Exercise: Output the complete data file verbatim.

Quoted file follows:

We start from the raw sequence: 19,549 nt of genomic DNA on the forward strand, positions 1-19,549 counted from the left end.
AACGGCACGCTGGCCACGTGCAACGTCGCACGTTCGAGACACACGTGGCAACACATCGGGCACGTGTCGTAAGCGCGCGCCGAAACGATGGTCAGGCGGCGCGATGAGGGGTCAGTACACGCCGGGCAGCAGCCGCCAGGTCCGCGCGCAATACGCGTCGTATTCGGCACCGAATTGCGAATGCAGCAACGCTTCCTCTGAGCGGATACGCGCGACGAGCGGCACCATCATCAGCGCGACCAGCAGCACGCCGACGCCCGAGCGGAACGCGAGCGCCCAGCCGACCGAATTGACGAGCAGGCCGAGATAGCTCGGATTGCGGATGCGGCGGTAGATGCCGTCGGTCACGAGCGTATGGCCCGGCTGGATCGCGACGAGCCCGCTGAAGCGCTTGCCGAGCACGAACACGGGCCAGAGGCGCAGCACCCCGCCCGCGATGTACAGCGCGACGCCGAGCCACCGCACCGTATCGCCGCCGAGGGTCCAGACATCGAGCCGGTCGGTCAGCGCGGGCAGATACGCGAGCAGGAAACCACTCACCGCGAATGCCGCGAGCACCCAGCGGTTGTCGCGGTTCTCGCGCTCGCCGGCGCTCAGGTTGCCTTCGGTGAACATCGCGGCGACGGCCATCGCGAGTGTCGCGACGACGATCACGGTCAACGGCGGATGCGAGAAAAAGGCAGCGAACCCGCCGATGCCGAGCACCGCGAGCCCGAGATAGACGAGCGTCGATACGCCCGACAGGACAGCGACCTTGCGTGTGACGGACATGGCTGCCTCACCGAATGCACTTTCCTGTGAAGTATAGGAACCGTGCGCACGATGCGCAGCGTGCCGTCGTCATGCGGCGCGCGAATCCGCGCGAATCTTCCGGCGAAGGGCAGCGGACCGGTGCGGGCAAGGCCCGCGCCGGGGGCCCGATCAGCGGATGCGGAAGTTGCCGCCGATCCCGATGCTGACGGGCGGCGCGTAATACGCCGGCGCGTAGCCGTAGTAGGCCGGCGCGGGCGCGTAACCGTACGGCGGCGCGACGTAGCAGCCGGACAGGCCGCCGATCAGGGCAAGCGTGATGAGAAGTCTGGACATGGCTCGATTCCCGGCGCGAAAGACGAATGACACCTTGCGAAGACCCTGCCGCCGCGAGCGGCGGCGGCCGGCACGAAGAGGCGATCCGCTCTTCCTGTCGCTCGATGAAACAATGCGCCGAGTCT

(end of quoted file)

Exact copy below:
We start from the raw sequence: 19,549 nt of genomic DNA on the forward strand, positions 1-19,549 counted from the left end.
AACGGCACGCTGGCCACGTGCAACGTCGCACGTTCGAGACACACGTGGCAACACATCGGGCACGTGTCGTAAGCGCGCGCCGAAACGATGGTCAGGCGGCGCGATGAGGGGTCAGTACACGCCGGGCAGCAGCCGCCAGGTCCGCGCGCAATACGCGTCGTATTCGGCACCGAATTGCGAATGCAGCAACGCTTCCTCTGAGCGGATACGCGCGACGAGCGGCACCATCATCAGCGCGACCAGCAGCACGCCGACGCCCGAGCGGAACGCGAGCGCCCAGCCGACCGAATTGACGAGCAGGCCGAGATAGCTCGGATTGCGGATGCGGCGGTAGATGCCGTCGGTCACGAGCGTATGGCCCGGCTGGATCGCGACGAGCCCGCTGAAGCGCTTGCCGAGCACGAACACGGGCCAGAGGCGCAGCACCCCGCCCGCGATGTACAGCGCGACGCCGAGCCACCGCACCGTATCGCCGCCGAGGGTCCAGACATCGAGCCGGTCGGTCAGCGCGGGCAGATACGCGAGCAGGAAACCACTCACCGCGAATGCCGCGAGCACCCAGCGGTTGTCGCGGTTCTCGCGCTCGCCGGCGCTCAGGTTGCCTTCGGTGAACATCGCGGCGACGGCCATCGCGAGTGTCGCGACGACGATCACGGTCAACGGCGGATGCGAGAAAAAGGCAGCGAACCCGCCGATGCCGAGCACCGCGAGCCCGAGATAGACGAGCGTCGATACGCCCGACAGGACAGCGACCTTGCGTGTGACGGACATGGCTGCCTCACCGAATGCACTTTCCTGTGAAGTATAGGAACCGTGCGCACGATGCGCAGCGTGCCGTCGTCATGCGGCGCGCGAATCCGCGCGAATCTTCCGGCGAAGGGCAGCGGACCGGTGCGGGCAAGGCCCGCGCCGGGGGCCCGATCAGCGGATGCGGAAGTTGCCGCCGATCCCGATGCTGACGGGCGGCGCGTAATACGCCGGCGCGTAGCCGTAGTAGGCCGGCGCGGGCGCGTAACCGTACGGCGGCGCGACGTAGCAGCCGGACAGGCCGCCGATCAGGGCAAGCGTGATGAGAAGTCTGGACATGGCTCGATTCCCGGCGCGAAAGACGAATGACACCTTGCGAAGACCCTGCCGCCGCGAGCGGCGGCGGCCGGCACGAAGAGGCGATCCGCTCTTCCTGTCGCTCGATGAAACAATGCGCCGAGTCT